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Healing through Community

Healing through Community

SPRING/SUMMER 2019    |    3.5  MINUTE  READ    |    DR. ANDREA PARKER


Diana has a beautiful smile, but it was months before I was able to see it. Her smile is not one of naivete or ignorance or denial. Her smile is that of someone who knows the love of God in a real way.

During Diana’s first few weeks at Tenwek Hospital, we began to hear parts of her story. She had been injured by a man who was not her husband, as she was not married. And it was not the first time—she had old scars. We prayed for her on our team rounds and spent time with her later. We felt a deep desire for her to know her worth, both to us and to a God who loves her with an incomprehensibly immense love. We wanted her to know that she was deeply cherished. Over the course of those few weeks, she came to know the radical love of Jesus who cares so profoundly for each of us.

I first met Diana when she was admitted to Tenwek Hospital in August with severe head injuries, deep cuts through the skin and bone such that the brain was visible, as well as multiple other deep cuts and injuries to her back and arms and amputation of two of her fingers. These were violent injuries, clearly meant to cause serious damage or death.

Diana's wounds went deeper than the severe head injuries and deep cuts that were visable.

As her wounds were washed and repaired, we began to see the severity of her nonphysical wounds. She struggled to eat, was tearful, would not make eye contact, rarely spoke, and relied on her sister to answer questions (I did not even realize she spoke English). These wounds could not be sewn together and repaired in a few hours’ time in an operating room.

As we eventually began to make plans for her discharge from the hospital, we had questions. Was it safe for her to return home? Did she have a community to support her? How could she better understand who Jesus is and how God can work in her life?

Some of those who ministered to Diane and her family

Before Diana left the hospital, I reached out to WGM missionary Linda Spriegel and to Peris Rotich, the two women who began Tabitha Ministry. Tabitha started out of a home Bible study and has grown to a network of thousands of women learning the Bible and caring for one another. As women from Tabitha visited Diana, including WGM missionary Julie Ganey, they were able to share personal experiences and situations to encourage Diana in her newfound faith. They spent hours with her, acknowledging her trauma, allowing her to talk and process the situation, and hearing her fears. They prayed, shared Scripture, and sang songs with Diana before her discharge. Arrangements were made for women from a Tabitha group nearby to visit Diana at her home. I am so very grateful for the time these women spent pouring into the life of another woman.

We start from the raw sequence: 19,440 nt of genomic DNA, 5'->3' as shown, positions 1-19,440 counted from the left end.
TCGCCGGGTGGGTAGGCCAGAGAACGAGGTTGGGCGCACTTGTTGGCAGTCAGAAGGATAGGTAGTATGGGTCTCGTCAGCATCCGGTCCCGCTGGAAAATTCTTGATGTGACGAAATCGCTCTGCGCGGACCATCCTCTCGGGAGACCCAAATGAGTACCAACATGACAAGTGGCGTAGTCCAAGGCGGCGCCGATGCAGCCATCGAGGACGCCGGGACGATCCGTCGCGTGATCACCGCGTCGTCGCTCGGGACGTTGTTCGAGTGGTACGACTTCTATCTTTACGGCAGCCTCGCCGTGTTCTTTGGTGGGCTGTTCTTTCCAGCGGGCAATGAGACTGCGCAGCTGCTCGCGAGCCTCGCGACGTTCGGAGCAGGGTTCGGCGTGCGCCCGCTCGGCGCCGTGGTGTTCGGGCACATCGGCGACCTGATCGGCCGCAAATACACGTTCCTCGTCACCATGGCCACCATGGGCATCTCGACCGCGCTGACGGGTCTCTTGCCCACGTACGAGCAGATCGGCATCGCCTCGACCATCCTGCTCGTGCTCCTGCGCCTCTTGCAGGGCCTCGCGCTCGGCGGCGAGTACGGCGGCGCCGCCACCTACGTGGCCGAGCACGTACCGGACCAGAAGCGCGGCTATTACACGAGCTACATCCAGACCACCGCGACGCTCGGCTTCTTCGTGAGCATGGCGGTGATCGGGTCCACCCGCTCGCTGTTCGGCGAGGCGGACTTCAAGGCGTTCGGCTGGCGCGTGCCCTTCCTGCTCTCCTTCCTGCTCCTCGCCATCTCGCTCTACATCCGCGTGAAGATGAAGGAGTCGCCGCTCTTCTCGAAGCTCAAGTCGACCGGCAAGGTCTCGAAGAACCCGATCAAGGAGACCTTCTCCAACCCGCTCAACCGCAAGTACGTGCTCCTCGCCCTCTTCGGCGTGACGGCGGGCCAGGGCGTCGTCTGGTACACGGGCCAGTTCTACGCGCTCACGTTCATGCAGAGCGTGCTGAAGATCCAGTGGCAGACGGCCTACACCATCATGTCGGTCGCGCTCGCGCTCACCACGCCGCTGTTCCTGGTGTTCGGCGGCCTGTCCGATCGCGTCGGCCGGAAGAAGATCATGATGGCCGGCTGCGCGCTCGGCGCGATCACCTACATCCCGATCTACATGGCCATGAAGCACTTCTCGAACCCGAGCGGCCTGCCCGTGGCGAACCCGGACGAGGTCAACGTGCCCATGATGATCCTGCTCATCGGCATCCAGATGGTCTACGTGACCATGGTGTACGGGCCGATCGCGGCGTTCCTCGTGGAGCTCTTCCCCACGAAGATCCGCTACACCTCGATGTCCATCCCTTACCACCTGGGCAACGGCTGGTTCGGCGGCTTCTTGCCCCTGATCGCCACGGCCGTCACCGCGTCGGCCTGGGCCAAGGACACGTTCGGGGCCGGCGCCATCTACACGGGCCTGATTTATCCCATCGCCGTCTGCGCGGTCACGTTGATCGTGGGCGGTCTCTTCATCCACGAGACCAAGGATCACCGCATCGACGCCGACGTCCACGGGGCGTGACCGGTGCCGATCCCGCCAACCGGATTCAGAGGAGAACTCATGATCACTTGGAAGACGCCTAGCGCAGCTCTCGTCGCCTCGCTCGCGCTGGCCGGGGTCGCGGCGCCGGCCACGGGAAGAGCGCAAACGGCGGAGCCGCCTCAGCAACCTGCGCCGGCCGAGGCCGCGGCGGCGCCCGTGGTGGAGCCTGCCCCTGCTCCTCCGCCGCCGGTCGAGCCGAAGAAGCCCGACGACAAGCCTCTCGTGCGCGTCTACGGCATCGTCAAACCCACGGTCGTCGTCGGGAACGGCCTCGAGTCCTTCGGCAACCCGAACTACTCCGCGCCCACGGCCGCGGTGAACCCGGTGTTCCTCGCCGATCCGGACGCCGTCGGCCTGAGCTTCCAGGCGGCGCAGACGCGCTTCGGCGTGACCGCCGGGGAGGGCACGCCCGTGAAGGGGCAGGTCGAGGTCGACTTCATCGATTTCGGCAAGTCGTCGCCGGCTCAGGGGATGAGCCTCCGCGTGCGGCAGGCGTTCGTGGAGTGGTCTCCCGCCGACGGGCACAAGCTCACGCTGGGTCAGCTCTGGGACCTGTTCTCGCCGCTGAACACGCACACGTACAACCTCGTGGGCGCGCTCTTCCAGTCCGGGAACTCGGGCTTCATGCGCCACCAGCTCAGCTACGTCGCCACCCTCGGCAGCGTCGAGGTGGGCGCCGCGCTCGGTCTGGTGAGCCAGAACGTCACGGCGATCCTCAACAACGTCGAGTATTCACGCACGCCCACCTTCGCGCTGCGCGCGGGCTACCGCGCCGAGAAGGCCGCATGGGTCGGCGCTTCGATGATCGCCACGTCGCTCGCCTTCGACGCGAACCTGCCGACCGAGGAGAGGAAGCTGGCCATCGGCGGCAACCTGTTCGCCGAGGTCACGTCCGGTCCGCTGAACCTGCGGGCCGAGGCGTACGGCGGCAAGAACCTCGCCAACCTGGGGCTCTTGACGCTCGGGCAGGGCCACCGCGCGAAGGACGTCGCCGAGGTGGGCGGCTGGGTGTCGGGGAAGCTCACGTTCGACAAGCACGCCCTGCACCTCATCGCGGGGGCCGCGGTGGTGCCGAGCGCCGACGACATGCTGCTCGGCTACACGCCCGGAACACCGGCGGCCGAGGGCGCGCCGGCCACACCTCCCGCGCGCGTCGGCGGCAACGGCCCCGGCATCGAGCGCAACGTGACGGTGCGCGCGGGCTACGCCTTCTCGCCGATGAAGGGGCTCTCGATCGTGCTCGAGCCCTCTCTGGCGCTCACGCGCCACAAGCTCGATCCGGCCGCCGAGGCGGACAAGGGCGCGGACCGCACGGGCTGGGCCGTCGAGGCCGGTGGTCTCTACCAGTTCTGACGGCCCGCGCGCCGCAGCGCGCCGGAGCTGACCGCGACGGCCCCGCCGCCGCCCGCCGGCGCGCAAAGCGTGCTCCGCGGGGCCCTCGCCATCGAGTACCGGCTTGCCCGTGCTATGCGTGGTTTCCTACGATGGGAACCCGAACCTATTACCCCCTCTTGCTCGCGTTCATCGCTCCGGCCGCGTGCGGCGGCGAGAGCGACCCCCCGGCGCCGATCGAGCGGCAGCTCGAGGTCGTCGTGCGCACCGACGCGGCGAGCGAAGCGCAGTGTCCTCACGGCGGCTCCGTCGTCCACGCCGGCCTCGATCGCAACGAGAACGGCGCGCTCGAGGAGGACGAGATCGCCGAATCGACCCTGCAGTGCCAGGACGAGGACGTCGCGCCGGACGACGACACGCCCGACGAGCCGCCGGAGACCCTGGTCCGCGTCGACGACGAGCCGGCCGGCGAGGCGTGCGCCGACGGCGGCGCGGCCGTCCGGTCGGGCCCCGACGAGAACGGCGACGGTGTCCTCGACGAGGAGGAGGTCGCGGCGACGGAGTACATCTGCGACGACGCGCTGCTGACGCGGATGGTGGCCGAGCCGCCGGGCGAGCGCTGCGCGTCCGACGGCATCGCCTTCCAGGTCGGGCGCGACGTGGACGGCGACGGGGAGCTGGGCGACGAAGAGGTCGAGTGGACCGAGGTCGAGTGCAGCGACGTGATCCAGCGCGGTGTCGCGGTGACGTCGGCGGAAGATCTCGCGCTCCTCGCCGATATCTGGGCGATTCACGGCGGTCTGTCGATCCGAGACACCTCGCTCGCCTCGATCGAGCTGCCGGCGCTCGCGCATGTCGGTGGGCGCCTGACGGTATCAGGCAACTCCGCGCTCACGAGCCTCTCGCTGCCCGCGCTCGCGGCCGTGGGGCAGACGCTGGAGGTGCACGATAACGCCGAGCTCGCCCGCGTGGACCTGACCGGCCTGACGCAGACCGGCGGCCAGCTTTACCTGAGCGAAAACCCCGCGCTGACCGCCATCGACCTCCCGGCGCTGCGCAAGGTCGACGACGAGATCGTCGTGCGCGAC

A few months after Diana left the hospital, Julie, Peris, and I had the opportunity to visit Diana in her home along with several women from Tabitha who had joined us at various points on Diana’s journey. We met her parents and children and had a beautiful time of hearing Diana’s story. She related that in the moment she was escaping her abuser, fearing for her life, she cried out to God that He would forgive her and forgive the man hurting her. She said she had heard about Jesus all her life but had never known Him until she was in the hospital.

Diana's beautiful smile

Diana and her family told us of the many ways in which God intervened on her behalf that day and the way He has changed her life since. She talked about God’s work in her life, including the way that He has miraculously taken away her fear, nightmares, anger, bitterness, and shame. We shared chai and songs and prayer and hugs.

I will not pretend to understand why these things happen or why sometimes evil seems to prevail in this world. Nor do I want to naively overlook or simplify the trauma that Diana or others have experienced. But I do know that God’s work in her life is obvious. It’s through the community forged in settings like the Tabitha Ministry that healing comes to those in the body of Christ. The love shared through this vibrant and caring community brought Diana’s smile back to her face. And thanks to the love shown to Diana, I was able to realize just how beautiful her smile is.

Statistics about the Tabatha Ministry

Dr. Andrea Parker lives and works with her husband, Dr. Bob Parker, and daughter, Madison, at Tenwek Hospital in Kenya. You can find them online at www.facebook.com/tenwekparker.

ACTION STEPS

PRAY: Tabitha Ministry can lift women out of poverty and difficult circumstances. Pray for leaders who will encourage, empower, and teach these women about the love of God.

GO: This ministry began 13 years ago as one Bible study. Now, with over 2,000 women meeting weekly, we see so many women who are eager to be discipled to become like Christ. If you want to join the work happening in Kenya, visit www.wgm.org/kenya.

GIVE: Just $8 can buy a Bible for a woman who does not yet have access to one. Or $250 can help build a home for a family involved with this ministry. Learn how you can use the money God has entrusted to you by giving to the Tabitha Ministry at www.wgm.org/tabitha.

The Call (Spring/Summer 2019)

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